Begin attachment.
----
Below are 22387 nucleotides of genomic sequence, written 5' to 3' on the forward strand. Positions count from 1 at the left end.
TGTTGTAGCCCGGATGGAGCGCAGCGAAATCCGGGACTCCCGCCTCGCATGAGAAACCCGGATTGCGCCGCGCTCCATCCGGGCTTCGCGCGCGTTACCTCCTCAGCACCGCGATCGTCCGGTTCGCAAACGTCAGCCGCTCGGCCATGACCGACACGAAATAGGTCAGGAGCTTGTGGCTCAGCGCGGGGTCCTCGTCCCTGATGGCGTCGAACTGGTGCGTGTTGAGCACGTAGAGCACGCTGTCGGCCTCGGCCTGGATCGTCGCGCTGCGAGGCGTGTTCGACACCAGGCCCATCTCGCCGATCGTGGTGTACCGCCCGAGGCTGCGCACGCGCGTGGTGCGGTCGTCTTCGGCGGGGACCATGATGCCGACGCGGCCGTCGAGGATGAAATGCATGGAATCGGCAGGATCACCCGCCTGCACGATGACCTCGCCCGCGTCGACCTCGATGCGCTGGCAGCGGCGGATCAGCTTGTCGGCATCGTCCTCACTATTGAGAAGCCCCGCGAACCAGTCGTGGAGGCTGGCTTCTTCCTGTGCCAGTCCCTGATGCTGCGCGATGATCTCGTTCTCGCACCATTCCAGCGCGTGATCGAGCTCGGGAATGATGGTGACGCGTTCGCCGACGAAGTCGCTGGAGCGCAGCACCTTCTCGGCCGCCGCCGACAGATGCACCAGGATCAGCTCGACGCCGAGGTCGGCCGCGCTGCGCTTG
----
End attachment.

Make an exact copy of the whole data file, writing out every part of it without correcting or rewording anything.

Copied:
Below are 22387 nucleotides of genomic sequence, written 5' to 3' on the forward strand. Positions count from 1 at the left end.
TGTTGTAGCCCGGATGGAGCGCAGCGAAATCCGGGACTCCCGCCTCGCATGAGAAACCCGGATTGCGCCGCGCTCCATCCGGGCTTCGCGCGCGTTACCTCCTCAGCACCGCGATCGTCCGGTTCGCAAACGTCAGCCGCTCGGCCATGACCGACACGAAATAGGTCAGGAGCTTGTGGCTCAGCGCGGGGTCCTCGTCCCTGATGGCGTCGAACTGGTGCGTGTTGAGCACGTAGAGCACGCTGTCGGCCTCGGCCTGGATCGTCGCGCTGCGAGGCGTGTTCGACACCAGGCCCATCTCGCCGATCGTGGTGTACCGCCCGAGGCTGCGCACGCGCGTGGTGCGGTCGTCTTCGGCGGGGACCATGATGCCGACGCGGCCGTCGAGGATGAAATGCATGGAATCGGCAGGATCACCCGCCTGCACGATGACCTCGCCCGCGTCGACCTCGATGCGCTGGCAGCGGCGGATCAGCTTGTCGGCATCGTCCTCACTATTGAGAAGCCCCGCGAACCAGTCGTGGAGGCTGGCTTCTTCCTGTGCCAGTCCCTGATGCTGCGCGATGATCTCGTTCTCGCACCATTCCAGCGCGTGATCGAGCTCGGGAATGATGGTGACGCGTTCGCCGACGAAGTCGCTGGAGCGCAGCACCTTCTCGGCCGCCGCCGACAGATGCACCAGGATCAGCTCGACGCCGAGGTCGGCCGCGCTGCGCTTG